A rule that forbids drillers from spilling oil or liquid waste would seem a given in New Mexico, which has one of the nation’s largest fossil fuel industries.
But the state has no actual rule barring operators from spilling oil or “produced water,” the toxic liquid byproduct from hydraulic fracturing.
Instead, companies must report a spill and then work with regulators to clean it up — a system that critics say is woefully inadequate because it’s reactive rather than preventive, and it relies on an honor system that some operators don’t adhere to.
The state Oil Conservation Division, which regulates oil and gas activity, teamed up with the environmental group WildEarth Guardians to propose a rule change that makes spills from drilling unlawful.
Conservationists, industry representatives and residents in affected communities all back the proposal. They spent most of Wednesday testifying before the Oil Conservation Commission, the division’s rule-making body.
The commission will decide Thursday whether to adopt the amended rule.
“The vast majority of spills are preventable,” Norman Gaume, a retired water engineer, told the panel. “Spill control in New Mexico is currently voluntary. Some operators invest to control their spills. Others don’t.”
Gaume and others argued that the agency must go further, establishing penalties for polluters and beefing up enforcement.
That was in contrast to industry representatives who said leeway should be given to operators who sustain spills because of weather events, vandalism, equipment breakdowns and other things beyond their control.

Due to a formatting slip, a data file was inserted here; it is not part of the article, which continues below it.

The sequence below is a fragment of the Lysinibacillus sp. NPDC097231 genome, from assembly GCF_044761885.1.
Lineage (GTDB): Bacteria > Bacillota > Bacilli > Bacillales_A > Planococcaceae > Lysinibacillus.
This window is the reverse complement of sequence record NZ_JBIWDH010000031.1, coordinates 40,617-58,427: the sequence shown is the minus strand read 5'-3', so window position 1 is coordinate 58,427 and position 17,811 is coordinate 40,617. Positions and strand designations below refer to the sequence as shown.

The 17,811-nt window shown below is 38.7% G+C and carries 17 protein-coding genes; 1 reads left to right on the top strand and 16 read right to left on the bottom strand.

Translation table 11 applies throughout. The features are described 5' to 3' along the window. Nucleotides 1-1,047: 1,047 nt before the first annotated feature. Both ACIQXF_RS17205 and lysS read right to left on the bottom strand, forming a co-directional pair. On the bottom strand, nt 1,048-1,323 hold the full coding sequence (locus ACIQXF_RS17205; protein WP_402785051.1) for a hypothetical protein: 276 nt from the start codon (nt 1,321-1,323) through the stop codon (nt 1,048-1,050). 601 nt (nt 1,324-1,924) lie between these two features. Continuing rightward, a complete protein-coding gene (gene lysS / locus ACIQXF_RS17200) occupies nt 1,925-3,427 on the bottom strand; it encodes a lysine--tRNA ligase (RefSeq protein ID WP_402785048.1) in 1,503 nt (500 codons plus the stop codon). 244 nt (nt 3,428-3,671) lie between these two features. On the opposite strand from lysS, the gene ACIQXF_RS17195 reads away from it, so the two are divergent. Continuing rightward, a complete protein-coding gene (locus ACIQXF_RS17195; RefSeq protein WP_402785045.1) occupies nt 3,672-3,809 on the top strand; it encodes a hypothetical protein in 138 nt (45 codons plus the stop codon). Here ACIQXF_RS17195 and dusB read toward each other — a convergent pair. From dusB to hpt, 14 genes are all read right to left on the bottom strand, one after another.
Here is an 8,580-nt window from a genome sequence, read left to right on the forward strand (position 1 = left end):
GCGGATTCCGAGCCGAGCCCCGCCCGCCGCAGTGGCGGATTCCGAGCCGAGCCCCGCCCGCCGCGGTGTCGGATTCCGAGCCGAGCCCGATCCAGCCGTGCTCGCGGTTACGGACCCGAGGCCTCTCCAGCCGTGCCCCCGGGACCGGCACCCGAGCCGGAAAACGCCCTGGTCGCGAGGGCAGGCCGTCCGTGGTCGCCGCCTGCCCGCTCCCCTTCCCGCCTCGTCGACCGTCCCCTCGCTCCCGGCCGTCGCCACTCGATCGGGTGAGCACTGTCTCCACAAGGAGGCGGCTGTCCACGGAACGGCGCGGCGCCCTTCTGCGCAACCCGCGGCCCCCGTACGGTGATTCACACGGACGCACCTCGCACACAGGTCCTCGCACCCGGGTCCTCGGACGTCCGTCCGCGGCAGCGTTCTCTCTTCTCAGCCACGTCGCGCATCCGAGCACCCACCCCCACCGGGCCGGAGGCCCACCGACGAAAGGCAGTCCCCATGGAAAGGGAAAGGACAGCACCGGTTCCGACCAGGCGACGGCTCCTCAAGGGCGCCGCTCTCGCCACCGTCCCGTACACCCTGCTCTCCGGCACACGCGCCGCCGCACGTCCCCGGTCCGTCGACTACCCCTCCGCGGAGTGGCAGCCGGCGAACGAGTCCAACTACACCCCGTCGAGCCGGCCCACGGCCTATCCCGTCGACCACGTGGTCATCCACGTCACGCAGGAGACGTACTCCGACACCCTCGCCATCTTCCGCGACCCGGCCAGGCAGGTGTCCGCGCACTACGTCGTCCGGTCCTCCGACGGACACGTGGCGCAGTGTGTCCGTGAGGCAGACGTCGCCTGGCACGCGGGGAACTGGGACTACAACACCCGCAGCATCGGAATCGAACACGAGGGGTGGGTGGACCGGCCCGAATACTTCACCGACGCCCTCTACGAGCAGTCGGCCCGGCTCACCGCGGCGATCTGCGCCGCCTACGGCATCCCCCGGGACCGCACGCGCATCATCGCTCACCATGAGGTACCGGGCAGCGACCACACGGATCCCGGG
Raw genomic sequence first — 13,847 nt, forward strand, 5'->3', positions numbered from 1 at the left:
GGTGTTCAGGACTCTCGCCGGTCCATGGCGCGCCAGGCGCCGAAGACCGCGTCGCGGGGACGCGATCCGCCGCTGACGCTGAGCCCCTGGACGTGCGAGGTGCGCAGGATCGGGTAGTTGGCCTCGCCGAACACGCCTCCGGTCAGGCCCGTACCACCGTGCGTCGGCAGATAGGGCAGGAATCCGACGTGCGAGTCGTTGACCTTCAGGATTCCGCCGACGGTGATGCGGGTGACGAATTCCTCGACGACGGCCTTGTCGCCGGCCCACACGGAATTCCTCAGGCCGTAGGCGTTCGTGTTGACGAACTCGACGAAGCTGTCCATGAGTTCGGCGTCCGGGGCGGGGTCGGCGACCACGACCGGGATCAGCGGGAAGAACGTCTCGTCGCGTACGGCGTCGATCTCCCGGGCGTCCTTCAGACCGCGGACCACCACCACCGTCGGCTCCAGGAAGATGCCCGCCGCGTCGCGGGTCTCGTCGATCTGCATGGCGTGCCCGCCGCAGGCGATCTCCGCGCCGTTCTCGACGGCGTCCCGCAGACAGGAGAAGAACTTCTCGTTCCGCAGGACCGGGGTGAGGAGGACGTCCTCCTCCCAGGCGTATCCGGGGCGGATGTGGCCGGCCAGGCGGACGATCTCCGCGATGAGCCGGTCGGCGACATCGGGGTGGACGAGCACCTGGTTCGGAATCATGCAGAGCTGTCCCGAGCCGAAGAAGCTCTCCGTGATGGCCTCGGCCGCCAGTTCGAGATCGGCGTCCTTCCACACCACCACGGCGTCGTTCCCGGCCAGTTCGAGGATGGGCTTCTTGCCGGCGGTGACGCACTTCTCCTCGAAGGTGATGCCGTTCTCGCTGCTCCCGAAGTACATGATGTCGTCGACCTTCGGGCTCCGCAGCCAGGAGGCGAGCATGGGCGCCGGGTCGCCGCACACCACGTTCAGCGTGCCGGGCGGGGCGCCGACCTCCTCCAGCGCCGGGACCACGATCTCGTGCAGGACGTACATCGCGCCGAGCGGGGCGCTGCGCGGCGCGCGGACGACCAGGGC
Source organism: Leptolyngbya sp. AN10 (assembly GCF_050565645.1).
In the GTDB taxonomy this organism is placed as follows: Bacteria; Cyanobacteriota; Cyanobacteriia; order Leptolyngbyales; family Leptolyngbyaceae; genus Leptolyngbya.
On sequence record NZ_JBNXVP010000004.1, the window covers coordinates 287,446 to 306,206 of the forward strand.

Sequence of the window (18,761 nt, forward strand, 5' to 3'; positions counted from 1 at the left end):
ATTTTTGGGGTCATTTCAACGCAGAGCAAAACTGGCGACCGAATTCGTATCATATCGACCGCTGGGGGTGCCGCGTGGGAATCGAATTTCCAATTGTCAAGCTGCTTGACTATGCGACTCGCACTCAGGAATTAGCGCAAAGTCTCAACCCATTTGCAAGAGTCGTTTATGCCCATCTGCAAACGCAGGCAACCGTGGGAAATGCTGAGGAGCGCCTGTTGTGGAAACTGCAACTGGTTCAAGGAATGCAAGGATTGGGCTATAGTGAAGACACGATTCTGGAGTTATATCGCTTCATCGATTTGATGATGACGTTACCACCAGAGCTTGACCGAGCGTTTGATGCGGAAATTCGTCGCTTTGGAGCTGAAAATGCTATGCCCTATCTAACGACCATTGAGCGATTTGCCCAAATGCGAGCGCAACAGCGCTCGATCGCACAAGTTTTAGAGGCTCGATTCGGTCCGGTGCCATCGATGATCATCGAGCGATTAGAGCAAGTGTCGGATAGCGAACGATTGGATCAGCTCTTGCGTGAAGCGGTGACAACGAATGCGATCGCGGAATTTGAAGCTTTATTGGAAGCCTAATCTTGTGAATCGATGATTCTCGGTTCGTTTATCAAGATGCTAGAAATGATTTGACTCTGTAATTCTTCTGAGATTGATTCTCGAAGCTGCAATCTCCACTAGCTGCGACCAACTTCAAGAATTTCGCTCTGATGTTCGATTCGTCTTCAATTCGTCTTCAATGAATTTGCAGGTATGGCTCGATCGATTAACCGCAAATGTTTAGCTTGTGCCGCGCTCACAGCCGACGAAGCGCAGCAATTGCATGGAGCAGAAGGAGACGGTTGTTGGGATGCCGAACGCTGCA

And operators who are making an honest effort to respond to a spill should not be punished, said Andrew Cloutier of the Independent Petroleum Association of New Mexico.
The agency should consider whether it’s necessary to slap fines on operators, especially smaller ones who contribute to the state’s economy, Cloutier said.
“Many of our members have a significant and exclusive presence in New Mexico, so they create both good-paying blue-collar jobs and provide opportunities for educated New Mexicans to stay at home and work as accountants, engineers and geologists,” Cloutier said.
But community and environmental activists said the point is to hold bad players accountable.
The division’s data show there were roughly 12,000 spills between 2010 and 2020, an average of three to four per day, said Daniel Timmons of WildEarth Guardians.
“Some, if not many, of these spills are preventable, and after-the-fact reporting and cleanup that’s currently required is not always enough to protect public health and the environment,” Timmons said.
“Spills and releases of toxic substances should be prevented from happening in the first place.”
The rule is designed to provide the agency with an additional tool for enforcement, Timmons added.
Several people argued the agency should obtain more budgeting to boost staffing needed for enforcement — otherwise the rule will have no teeth.
Increased funding is especially needed, given how budgets for regulatory agencies were cut in the previous administration, said Camilla Feibelman, director of the Sierra Club’s Rio Grande Chapter.
“We shouldn’t spend resources on permitting industry without the proper capacity to inspect and enforce and protect our people, air, water and climate,” Feibelman said.